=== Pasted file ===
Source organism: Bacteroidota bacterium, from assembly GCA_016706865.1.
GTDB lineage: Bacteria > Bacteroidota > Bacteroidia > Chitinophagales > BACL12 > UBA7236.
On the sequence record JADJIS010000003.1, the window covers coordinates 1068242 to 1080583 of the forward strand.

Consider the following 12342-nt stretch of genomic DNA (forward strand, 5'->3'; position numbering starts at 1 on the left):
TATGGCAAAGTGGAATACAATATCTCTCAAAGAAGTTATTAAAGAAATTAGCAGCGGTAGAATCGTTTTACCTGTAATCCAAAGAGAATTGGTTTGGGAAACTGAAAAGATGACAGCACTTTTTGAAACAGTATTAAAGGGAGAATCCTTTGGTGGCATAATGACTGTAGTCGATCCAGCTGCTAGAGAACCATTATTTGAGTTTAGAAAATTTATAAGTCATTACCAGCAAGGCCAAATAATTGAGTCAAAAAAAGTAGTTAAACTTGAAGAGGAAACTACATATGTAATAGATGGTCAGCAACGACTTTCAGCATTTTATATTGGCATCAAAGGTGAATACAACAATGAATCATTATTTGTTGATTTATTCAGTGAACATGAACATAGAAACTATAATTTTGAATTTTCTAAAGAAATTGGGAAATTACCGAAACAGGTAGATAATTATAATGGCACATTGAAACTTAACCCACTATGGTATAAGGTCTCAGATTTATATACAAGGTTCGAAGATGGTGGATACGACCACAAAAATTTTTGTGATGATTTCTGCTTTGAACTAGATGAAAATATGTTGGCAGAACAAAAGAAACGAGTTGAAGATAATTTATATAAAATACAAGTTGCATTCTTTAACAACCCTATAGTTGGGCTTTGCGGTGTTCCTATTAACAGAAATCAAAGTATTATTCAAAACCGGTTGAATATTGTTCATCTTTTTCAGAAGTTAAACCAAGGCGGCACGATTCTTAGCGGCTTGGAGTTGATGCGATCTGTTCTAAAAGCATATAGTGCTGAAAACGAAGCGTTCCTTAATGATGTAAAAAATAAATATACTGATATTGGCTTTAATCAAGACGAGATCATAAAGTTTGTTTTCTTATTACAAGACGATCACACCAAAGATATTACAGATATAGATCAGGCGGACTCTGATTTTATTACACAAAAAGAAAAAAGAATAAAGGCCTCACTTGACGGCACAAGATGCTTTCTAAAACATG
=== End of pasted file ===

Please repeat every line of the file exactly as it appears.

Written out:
Source organism: Bacteroidota bacterium, from assembly GCA_016706865.1.
GTDB lineage: Bacteria > Bacteroidota > Bacteroidia > Chitinophagales > BACL12 > UBA7236.
On the sequence record JADJIS010000003.1, the window covers coordinates 1068242 to 1080583 of the forward strand.

Consider the following 12342-nt stretch of genomic DNA (forward strand, 5'->3'; position numbering starts at 1 on the left):
TATGGCAAAGTGGAATACAATATCTCTCAAAGAAGTTATTAAAGAAATTAGCAGCGGTAGAATCGTTTTACCTGTAATCCAAAGAGAATTGGTTTGGGAAACTGAAAAGATGACAGCACTTTTTGAAACAGTATTAAAGGGAGAATCCTTTGGTGGCATAATGACTGTAGTCGATCCAGCTGCTAGAGAACCATTATTTGAGTTTAGAAAATTTATAAGTCATTACCAGCAAGGCCAAATAATTGAGTCAAAAAAAGTAGTTAAACTTGAAGAGGAAACTACATATGTAATAGATGGTCAGCAACGACTTTCAGCATTTTATATTGGCATCAAAGGTGAATACAACAATGAATCATTATTTGTTGATTTATTCAGTGAACATGAACATAGAAACTATAATTTTGAATTTTCTAAAGAAATTGGGAAATTACCGAAACAGGTAGATAATTATAATGGCACATTGAAACTTAACCCACTATGGTATAAGGTCTCAGATTTATATACAAGGTTCGAAGATGGTGGATACGACCACAAAAATTTTTGTGATGATTTCTGCTTTGAACTAGATGAAAATATGTTGGCAGAACAAAAGAAACGAGTTGAAGATAATTTATATAAAATACAAGTTGCATTCTTTAACAACCCTATAGTTGGGCTTTGCGGTGTTCCTATTAACAGAAATCAAAGTATTATTCAAAACCGGTTGAATATTGTTCATCTTTTTCAGAAGTTAAACCAAGGCGGCACGATTCTTAGCGGCTTGGAGTTGATGCGATCTGTTCTAAAAGCATATAGTGCTGAAAACGAAGCGTTCCTTAATGATGTAAAAAATAAATATACTGATATTGGCTTTAATCAAGACGAGATCATAAAGTTTGTTTTCTTATTACAAGACGATCACACCAAAGATATTACAGATATAGATCAGGCGGACTCTGATTTTATTACACAAAAAGAAAAAAGAATAAAGGCCTCACTTGACGGCACAAGATGCTTTCTAAAACATG